Major Pettigrew’s Last Stand

By Helen Simonson
Random House. 358 pp. $25 (Kindle edition $9.99)

Last Saturday, I browsed through the Indie Next list and decided to download Helen Simonson’s first novel, Major Pettigrew’s Last Stand. Boy, am I glad I did. This completely charming book is about breaking down boundaries, maintaining manners, minding multicultural sensitivities, and bridging generation gaps. But it is mostly about falling in love.

Major Ernest Pettigrew, a retired British army officer, is a man of impeccable manners who has lived alone in the small village of Edgecombe St. Mary since his wife died six years earlier. At sixty-eight, Major, as everyone in the village knows him, is an attractive target for various spinsters and widows, He has, in fact, already briefly entertained and then abandoned the notion of becoming a bit friendlier with one acquaintance named Grace. However, after he learns about the unexpected death of his brother, he distractedly answers the doorbell to find the local Pakistani shopkeeper, a widow named Mrs. Ali, on his doorstep asking to collect the fee for his newspaper. In his muddled and somewhat disoriented state, he uncharacteristically blurts out the news of his loss to Mrs. Ali who shepherds him back into his living room, makes him some tea and starts them down the road toward a romance neither thought they would ever find again.

Major Pettigrew is a thoroughly engaging character who I fully expect to see on BBC TV or on the big screen sooner or later. A perfect gentleman who values politeness and good manners above all else, Major, to his surprise and his own consternation, is also a sarcastic wit who is not above delivering a well-placed and well-deserved verbal jab to anyone that disappoints or annoys him —and that turns out to be just about everyone, including his son who shunned the army to become a grasping, shallow London financier.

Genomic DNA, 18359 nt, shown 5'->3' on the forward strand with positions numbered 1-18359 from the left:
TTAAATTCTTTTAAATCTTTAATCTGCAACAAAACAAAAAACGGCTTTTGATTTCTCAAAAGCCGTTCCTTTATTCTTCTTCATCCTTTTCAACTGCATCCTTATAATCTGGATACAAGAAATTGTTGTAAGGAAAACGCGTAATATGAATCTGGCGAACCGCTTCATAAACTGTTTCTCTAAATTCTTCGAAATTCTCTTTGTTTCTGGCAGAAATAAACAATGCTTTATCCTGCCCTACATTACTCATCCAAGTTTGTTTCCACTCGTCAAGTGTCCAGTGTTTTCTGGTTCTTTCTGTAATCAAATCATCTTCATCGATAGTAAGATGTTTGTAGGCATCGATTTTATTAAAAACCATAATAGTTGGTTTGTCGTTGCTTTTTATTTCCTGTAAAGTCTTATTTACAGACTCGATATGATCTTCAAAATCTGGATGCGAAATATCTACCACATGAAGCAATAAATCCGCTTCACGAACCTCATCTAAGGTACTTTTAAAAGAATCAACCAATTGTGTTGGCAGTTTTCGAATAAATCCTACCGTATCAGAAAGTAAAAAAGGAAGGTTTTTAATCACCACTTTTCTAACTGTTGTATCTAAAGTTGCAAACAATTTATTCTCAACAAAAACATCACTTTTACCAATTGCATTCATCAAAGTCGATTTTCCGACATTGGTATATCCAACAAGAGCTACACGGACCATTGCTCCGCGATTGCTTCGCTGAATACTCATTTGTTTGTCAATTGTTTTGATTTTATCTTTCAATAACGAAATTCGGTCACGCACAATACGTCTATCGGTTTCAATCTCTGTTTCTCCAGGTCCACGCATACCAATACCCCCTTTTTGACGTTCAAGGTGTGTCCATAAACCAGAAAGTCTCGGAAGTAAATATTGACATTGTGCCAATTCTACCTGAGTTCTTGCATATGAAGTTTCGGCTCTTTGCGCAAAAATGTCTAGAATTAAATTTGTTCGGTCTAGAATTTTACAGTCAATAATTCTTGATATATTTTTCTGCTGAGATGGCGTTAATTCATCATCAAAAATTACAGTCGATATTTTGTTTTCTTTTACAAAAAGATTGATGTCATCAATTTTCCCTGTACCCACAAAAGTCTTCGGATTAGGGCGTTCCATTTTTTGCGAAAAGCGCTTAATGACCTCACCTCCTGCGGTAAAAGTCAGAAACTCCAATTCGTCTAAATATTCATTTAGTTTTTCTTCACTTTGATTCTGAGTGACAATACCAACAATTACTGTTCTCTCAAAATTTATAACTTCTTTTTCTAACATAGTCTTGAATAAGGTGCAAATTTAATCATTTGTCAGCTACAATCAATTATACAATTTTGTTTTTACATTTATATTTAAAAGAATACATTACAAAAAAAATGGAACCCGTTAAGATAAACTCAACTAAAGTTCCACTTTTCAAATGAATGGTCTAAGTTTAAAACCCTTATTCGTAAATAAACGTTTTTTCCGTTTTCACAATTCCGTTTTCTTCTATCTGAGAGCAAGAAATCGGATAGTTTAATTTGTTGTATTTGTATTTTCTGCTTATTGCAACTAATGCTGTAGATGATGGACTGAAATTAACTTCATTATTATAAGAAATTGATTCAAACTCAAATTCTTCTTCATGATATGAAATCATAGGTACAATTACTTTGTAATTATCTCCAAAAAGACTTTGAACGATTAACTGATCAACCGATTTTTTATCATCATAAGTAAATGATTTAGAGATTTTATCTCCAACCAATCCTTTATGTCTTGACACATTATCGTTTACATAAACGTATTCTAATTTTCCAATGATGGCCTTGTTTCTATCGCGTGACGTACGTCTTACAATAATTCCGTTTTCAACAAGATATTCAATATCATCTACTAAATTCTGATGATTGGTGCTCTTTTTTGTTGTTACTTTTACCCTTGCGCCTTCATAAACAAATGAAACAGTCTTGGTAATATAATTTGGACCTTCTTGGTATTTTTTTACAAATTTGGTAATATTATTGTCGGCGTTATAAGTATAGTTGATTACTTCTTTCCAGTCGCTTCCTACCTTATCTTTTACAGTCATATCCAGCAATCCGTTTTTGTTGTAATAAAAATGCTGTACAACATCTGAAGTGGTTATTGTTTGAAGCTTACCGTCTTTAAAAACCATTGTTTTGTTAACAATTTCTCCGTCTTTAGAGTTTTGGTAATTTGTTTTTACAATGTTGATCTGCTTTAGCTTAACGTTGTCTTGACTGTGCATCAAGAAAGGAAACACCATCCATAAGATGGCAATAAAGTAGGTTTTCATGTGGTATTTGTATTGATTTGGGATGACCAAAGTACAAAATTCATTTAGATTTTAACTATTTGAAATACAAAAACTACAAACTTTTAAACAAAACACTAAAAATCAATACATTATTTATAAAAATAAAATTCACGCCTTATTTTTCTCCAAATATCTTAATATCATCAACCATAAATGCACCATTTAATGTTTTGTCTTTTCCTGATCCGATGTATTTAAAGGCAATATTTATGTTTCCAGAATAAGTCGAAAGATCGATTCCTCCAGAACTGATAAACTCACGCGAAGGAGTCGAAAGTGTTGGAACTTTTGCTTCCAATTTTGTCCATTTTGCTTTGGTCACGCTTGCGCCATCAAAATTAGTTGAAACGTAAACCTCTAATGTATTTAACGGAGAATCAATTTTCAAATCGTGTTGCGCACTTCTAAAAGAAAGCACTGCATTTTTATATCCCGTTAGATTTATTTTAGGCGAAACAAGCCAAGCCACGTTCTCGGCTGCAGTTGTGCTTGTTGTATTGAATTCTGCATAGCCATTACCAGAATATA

Born and raised in Cambridge to a professor of Pakistani descent, Mrs. Ali is also thoroughly likeable. Smart, well-read and, of course, beautiful, she tries to tread the delicate line between respecting her late husband’s family, honoring her Muslim faith, trying to do right by her nephew and his new-found son, and her desire to be accepted by local villagers. The budding relationship between Major and Mrs. Ali, one that is nurtured by a love of Keats, a stubborn independence, and shared drives into town, is complicated by a planned real estate development, the love lives of the younger generation and the prejudices of both the local English gentry and Mrs. Ali’s Pakistani relatives. All the subplots are woven together in one outrageous scene at the “Mughal Empire”-themed annual country club dance at which Major shocks the local luminaries by inviting Mrs. Ali as his date. While the members of the club parade around in rented saris, Pith helmets and colonial British uniforms, much of the local Pakistanis are serving as kitchen help and waiters. It’s inevitable that the evening end badly.

The evening does ends badly, very badly, and Mrs. Ali leaves town. Despondent and disgusted with himself, Major relies on the solid, dependable Grace who, truly full of grace and intelligence, gently encourages Major to follow his heart.

Ms. Simonson has written a witty book that made me laugh and cry. I recommend it for everyone who enjoys a bit of British wit with their romance.


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